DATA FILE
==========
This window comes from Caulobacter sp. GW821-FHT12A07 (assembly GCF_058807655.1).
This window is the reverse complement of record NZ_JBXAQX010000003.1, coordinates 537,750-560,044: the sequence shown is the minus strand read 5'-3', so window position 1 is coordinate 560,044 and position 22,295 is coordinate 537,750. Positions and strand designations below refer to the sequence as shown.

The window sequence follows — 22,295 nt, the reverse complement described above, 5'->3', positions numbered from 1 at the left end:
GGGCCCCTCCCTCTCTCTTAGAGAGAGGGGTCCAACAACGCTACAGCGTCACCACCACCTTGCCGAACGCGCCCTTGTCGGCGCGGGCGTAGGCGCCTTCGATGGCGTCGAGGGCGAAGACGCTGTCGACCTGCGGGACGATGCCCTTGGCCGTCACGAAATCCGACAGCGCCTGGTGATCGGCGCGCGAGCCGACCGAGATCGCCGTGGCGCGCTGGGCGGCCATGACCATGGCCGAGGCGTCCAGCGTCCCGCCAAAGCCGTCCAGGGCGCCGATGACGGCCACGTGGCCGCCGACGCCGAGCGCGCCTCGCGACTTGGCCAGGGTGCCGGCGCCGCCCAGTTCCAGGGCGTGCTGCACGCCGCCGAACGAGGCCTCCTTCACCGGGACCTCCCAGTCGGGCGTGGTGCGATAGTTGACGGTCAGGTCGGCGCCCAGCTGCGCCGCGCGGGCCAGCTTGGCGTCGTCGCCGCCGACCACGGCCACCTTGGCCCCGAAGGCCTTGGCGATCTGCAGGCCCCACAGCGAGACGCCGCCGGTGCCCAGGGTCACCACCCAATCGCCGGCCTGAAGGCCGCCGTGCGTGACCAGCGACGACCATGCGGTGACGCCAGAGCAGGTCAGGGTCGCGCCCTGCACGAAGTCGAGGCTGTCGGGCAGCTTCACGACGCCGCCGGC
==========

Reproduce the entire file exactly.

This window comes from Caulobacter sp. GW821-FHT12A07 (assembly GCF_058807655.1).
This window is the reverse complement of record NZ_JBXAQX010000003.1, coordinates 537,750-560,044: the sequence shown is the minus strand read 5'-3', so window position 1 is coordinate 560,044 and position 22,295 is coordinate 537,750. Positions and strand designations below refer to the sequence as shown.

The window sequence follows — 22,295 nt, the reverse complement described above, 5'->3', positions numbered from 1 at the left end:
GGGCCCCTCCCTCTCTCTTAGAGAGAGGGGTCCAACAACGCTACAGCGTCACCACCACCTTGCCGAACGCGCCCTTGTCGGCGCGGGCGTAGGCGCCTTCGATGGCGTCGAGGGCGAAGACGCTGTCGACCTGCGGGACGATGCCCTTGGCCGTCACGAAATCCGACAGCGCCTGGTGATCGGCGCGCGAGCCGACCGAGATCGCCGTGGCGCGCTGGGCGGCCATGACCATGGCCGAGGCGTCCAGCGTCCCGCCAAAGCCGTCCAGGGCGCCGATGACGGCCACGTGGCCGCCGACGCCGAGCGCGCCTCGCGACTTGGCCAGGGTGCCGGCGCCGCCCAGTTCCAGGGCGTGCTGCACGCCGCCGAACGAGGCCTCCTTCACCGGGACCTCCCAGTCGGGCGTGGTGCGATAGTTGACGGTCAGGTCGGCGCCCAGCTGCGCCGCGCGGGCCAGCTTGGCGTCGTCGCCGCCGACCACGGCCACCTTGGCCCCGAAGGCCTTGGCGATCTGCAGGCCCCACAGCGAGACGCCGCCGGTGCCCAGGGTCACCACCCAATCGCCGGCCTGAAGGCCGCCGTGCGTGACCAGCGACGACCATGCGGTGACGCCAGAGCAGGTCAGGGTCGCGCCCTGCACGAAGTCGAGGCTGTCGGGCAGCTTCACGACGCCGCCGGC